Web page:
Wednesday, November 02, 2005

U.S. Congress: All Your Pro Sports Are Belong to Us

For whatever reason, this story didn't make many waves in the sports headlines yesterday, but Congress is reiterating its threat to introduce steroid legislation "to standardize drug testing and penalties for professional leagues:"
Three House bills with similar testing minimums and punishments have been proposed, including one sponsored by Tom Davis, the Virginia Republican who chairs the Government Reform Committee. That panel held the March 17 hearing with Rafael Palmeiro, Mark McGwire and baseball officials.

"If pro sports leagues don't get a handle on this problem on their own, members of Congress will be more than willing to do it for them," Davis spokesman Dave Marin wrote in an e-mail to The Associated Press. "No matter which bill ultimately moves forward, one thing is certain: In the absence of self-initiated progress, legislation becomes a matter of when, not if."

What arrogance! It is telling that Marin uses cryptic terms like 'this problem' and 'progress' without being explicit about what they mean. Because the first obstacle for Congress is defining baseball's "problem." Is steroid use rampant in baseball (however 'rampant' is defined)? And if so, is enough being done to discourage and punish steroid use? These questions, if they should be pondered at all, ought to be considered by those with a vested interest in the game's wellbeing, such as its owners, players, sponsors, and fans.

Conspicuously absent from that list are members of Congress. Baseball's owners, unlike members of Congress, have invested hundreds of millions in their franchises. This includes money spent on player scouting, drafting, development, long-term contracts, etc. They have every incentive to keep players healthy and productive, since success is so dependent on fielding a winning, profitable team that pleases fans. Only baseball and its monied interests -- not Congress -- will suffer if customers perceive a problem with the game's fairness or integrity.

If fans grow disenchanted with "juiced" players or tainted competition, they'll express their dissatisfaction by refusing to watch the game either in person or on TV. They will no longer patronize the game's sponsors or support its endeavors, and the whole enterprise will get hit in the wallet, where it hurts. That's the only reliable gauge as to whether baseball has a steroid problem or not, and if it does, Congress has no responsibility either to uphold the game's integrity or to ensure that it remains profitable (national pastime or not).

And so we return to the first of our two key questions: is steroid use rampant in baseball? Ironically, the true answer is unimportant; it is the perception, and baseball's response to it, that matter. For better or for worse, baseball's officials were long indifferent to the issue, and that's when they ran afoul of the state. The decree had come down from on high: "Steroids are illegal. You will treat this issue with the seriousness and respect due the law." But baseball's "crime" was refusing to bend to Congressional will by acting as a proxy for its war on steroids. So it was not steroids that landed baseball in hot water but its collective shoulder shrug toward federal authority. Like Glenn Close in "Fatal Attraction," the state will not be ignored -- or otherwise disrespected. As Butler Shaffer so eloquently puts it: "Anything that diminshes respect for the state apparatus or its purposes weakens the popular sanction upon which all political power ultimately rests." So Congress clearly felt the need to assert itself in this area without bothering to allow baseball to find out for itself how prevalent and harmful steroid use was within the game.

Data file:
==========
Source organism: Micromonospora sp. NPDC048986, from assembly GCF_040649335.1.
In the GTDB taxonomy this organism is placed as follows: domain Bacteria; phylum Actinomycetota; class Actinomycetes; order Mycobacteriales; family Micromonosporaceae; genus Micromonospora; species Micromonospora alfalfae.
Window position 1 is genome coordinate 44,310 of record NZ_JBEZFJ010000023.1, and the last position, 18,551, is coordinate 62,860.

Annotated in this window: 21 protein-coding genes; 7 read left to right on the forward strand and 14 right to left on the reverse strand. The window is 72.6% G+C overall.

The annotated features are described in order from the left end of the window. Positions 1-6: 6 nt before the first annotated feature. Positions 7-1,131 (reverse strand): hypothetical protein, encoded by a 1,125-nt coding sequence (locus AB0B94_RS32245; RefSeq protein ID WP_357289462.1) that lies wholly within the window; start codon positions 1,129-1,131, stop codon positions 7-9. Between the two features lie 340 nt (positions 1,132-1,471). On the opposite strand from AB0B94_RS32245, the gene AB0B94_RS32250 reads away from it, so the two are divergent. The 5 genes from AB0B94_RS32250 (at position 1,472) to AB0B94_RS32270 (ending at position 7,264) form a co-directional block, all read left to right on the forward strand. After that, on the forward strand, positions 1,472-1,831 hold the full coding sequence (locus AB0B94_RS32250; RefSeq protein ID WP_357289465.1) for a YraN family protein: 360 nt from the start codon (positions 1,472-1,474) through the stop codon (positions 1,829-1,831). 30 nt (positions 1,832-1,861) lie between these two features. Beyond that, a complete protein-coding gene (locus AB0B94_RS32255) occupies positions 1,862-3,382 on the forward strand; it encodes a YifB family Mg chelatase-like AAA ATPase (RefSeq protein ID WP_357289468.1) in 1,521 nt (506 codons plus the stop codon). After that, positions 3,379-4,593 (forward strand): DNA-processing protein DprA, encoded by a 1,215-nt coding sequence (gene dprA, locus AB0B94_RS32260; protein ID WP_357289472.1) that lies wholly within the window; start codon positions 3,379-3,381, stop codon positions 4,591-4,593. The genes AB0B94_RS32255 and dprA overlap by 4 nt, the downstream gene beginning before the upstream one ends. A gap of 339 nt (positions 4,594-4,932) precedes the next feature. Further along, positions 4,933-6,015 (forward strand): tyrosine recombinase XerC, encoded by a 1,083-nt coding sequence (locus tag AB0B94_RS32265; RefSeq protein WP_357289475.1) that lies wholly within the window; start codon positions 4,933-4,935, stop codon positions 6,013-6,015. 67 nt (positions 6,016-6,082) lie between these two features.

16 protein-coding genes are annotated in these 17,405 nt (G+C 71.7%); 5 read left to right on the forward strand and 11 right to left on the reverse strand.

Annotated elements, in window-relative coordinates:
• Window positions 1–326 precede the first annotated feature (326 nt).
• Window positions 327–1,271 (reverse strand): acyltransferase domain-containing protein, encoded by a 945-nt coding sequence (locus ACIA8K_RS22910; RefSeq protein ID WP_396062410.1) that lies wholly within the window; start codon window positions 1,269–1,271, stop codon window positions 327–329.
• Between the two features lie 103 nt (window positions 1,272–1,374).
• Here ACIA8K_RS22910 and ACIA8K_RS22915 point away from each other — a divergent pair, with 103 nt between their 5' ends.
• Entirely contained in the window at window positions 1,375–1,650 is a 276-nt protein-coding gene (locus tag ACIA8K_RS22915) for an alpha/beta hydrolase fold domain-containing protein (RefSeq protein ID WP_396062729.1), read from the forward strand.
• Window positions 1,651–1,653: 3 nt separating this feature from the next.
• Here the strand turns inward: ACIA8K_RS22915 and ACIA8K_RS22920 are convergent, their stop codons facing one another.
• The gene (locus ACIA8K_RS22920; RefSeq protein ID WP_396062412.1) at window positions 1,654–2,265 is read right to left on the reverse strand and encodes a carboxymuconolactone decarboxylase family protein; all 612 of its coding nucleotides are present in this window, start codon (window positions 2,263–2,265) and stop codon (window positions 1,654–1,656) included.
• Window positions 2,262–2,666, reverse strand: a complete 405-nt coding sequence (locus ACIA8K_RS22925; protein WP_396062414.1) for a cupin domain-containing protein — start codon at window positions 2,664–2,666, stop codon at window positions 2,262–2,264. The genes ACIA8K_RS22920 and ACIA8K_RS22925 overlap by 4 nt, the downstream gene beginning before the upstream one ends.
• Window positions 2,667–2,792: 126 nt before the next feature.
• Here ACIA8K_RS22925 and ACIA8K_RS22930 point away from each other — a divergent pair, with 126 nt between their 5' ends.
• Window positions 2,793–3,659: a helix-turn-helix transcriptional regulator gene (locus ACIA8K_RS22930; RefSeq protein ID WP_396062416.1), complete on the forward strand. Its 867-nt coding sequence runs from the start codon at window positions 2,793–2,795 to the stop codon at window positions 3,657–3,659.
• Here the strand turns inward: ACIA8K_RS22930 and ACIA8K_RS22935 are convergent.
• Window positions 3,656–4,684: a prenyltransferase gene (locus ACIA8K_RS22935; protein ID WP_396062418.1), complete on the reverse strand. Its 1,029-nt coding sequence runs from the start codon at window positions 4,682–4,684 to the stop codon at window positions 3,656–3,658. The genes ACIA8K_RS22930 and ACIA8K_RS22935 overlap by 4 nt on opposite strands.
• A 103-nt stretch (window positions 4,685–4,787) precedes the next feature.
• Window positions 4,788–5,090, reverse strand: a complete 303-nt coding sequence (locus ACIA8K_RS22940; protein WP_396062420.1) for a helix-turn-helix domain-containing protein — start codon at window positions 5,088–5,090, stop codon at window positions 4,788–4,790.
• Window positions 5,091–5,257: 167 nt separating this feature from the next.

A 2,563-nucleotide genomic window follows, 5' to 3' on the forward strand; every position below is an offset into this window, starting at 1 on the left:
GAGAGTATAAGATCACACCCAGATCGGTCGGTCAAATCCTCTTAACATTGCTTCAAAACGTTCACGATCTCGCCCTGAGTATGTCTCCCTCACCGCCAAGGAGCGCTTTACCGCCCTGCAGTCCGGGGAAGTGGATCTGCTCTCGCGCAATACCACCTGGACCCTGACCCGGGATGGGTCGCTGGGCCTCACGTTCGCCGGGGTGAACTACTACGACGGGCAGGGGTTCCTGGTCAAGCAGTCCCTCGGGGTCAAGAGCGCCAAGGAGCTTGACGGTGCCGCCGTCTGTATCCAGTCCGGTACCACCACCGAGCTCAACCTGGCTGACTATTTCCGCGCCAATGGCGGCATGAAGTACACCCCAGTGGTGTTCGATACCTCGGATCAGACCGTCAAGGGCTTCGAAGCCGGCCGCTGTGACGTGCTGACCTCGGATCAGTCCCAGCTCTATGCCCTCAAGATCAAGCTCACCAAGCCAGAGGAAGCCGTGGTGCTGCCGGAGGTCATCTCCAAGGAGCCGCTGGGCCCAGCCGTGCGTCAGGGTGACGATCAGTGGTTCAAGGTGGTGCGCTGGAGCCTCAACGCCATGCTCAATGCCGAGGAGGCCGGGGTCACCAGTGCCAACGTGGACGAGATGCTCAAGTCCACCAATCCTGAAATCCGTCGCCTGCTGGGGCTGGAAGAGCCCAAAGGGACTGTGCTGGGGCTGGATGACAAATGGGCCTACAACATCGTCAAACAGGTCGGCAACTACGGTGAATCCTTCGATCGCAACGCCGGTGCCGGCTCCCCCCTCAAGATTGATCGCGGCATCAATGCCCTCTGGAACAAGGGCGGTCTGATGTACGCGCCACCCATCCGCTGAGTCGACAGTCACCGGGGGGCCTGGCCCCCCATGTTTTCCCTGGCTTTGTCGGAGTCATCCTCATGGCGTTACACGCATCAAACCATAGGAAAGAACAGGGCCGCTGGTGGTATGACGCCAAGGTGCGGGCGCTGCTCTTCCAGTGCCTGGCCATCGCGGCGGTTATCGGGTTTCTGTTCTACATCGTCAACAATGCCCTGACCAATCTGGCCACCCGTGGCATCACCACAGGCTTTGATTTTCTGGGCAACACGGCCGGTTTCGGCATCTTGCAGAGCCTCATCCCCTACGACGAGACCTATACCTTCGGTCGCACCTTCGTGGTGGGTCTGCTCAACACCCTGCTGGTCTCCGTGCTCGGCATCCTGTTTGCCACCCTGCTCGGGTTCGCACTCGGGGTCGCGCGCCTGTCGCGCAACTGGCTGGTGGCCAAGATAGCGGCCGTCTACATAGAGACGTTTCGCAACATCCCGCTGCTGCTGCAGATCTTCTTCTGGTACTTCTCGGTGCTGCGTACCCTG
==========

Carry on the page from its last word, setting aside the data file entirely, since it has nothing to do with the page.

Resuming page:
As for our second question -- if steroid use is rampant in baseball, is enough being done to curb and punish this behavior? -- it answers itself. If baseball's steroid policy should prove unsatisfactory, then the issue will need to be revisited by those facing the profit and loss test -- again, this includes baseball's owners and sponsors, not Congress. Whether for PR purposes or to get Congress temporarily off its back, baseball in 2005 had already implemented a new testing program for steroids; indeed, Matt Lawton today became the 12th player busted under the new policy. As a private entity, baseball should have every right to set these rules and mete out punishment at its own discretion.

But the state rejects a subordinate role in these processes (especially when there are cheap political points to be scored), and thus we have the spectacle of Congress acting tough while at the same time abdicating its real responsibilities: if federal law is violated, then the offenders must be prosecuted; that's why laws prohibiting the sale and possession of steroids were enacted in the first place. But this is not about the law, it's about PR: it's easy to look like a hero by grandstanding for the cameras and hammering on a politically unpopular constituency -- but prosecuting ballplayers for steroid violations is much riskier. So they instead bully baseball into adopting a politically acceptable version of justice. The yentas in Congress have once more overstepped their purview and substituted their judgment for the wisdom of the market. What a cowardly way to assert your authority!

But this is how the state racket operates, and a more perfect example of government-imposed externalities would be hard to find: the state shifts all of the costs of its policy onto baseball while assuming none of the risks. So the questions about steroids take a back seat to the lessons imparted by the Congressional response to the issue. Quite ironic that a group utterly wanting for ethics and intergrity should go forcing these virtues on others.

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